What can I say about Lionel Richie’s performance other than joyous reminiscing. I wore out one copy of Sweet Love and purchased a second. Since those Commodore days he has become more mainstream but still good songs and fully engaging performer. When he started performing Brickhouse I was delighted. Mashing in a segment of Fire by The Ohio Players was a pleasant surprise. The smattering of other Commodore songs, including Easy and Three times a lady, brought back so many memories, Joanne. According to estimates he drew the biggest crowd of the whole event. Yes, bigger than ‘you know who’. At one point Lionel was overwhelmed by the response of the crowd. Even security performed a dance in front of him. Total talent and not a potty mouth word is sight. True quality doesn’t need that to be successful. Fitting that he should finish with a uniting plea and We are the world.

I momentarily saw a glimpse of Charlie XCX and glimpsed more than I expected. Not exactly role model styling on the clothes front.

Another rock legend who was performing, and of a magnitude somewhat greater than the one whose name no longer needs to be mentioned, was Patti Smith. Full rocking performance complete with a special guest appearance of the Dali Lama. I still find it very strange that the Chinese invasion of Tibet was not met with the same ‘Western Government’ reaction as Kuwait, Afghanistan etc. Free Tibet. My first experience of Gloria was by Eddie and the Hotrods. More rock in that one song than the whole of Kanye’s set. For me the only part of her set that I didn’t like was, yes, the potty mouthing at the end. Great that she did My Generation as a tribute to The Who but the gleeful bleepable language spoilt it for me.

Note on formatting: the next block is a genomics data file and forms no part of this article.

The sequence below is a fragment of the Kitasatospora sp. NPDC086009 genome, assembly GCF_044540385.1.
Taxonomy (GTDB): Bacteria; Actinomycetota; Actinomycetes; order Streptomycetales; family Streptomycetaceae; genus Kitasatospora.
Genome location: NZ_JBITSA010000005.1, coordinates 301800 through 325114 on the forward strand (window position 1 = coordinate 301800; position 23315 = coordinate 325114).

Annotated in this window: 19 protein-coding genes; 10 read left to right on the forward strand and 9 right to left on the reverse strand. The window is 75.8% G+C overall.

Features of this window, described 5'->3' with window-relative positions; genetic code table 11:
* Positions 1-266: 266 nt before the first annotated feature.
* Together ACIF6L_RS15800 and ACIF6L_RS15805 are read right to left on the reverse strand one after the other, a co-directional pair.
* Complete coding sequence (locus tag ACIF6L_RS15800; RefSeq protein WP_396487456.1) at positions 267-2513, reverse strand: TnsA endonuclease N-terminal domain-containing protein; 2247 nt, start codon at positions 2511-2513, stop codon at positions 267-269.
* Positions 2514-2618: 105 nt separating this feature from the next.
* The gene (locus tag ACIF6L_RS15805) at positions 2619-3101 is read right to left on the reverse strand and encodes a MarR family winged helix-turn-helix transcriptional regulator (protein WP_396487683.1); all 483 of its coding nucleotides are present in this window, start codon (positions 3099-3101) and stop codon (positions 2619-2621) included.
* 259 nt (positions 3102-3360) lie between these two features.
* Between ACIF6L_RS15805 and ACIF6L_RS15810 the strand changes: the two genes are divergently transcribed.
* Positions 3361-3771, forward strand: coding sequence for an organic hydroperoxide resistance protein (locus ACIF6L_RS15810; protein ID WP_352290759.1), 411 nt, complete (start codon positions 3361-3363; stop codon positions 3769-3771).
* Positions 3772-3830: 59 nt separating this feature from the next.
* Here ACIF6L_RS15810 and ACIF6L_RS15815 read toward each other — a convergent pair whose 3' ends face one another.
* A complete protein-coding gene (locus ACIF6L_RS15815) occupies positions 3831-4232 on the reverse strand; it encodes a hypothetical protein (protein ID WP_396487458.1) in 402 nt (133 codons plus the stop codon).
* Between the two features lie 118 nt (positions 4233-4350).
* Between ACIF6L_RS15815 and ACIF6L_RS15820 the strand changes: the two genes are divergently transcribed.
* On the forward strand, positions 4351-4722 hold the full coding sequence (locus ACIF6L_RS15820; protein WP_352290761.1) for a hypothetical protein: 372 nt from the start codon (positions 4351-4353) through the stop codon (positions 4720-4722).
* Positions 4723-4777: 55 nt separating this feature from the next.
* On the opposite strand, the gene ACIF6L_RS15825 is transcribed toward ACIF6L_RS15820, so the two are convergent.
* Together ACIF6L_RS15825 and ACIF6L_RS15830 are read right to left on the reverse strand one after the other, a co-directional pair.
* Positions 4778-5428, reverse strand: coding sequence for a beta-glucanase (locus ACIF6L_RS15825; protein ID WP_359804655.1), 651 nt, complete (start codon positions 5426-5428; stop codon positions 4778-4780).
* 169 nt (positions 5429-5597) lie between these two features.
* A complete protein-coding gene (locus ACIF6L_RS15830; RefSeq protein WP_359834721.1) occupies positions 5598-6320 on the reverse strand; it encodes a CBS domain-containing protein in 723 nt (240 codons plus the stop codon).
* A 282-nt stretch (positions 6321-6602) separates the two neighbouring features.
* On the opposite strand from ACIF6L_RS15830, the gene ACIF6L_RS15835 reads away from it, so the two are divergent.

Live performance photograph of a guitarist in All the best Tapes performing at Hippy Horror, Foxfield, Blythe Bridge.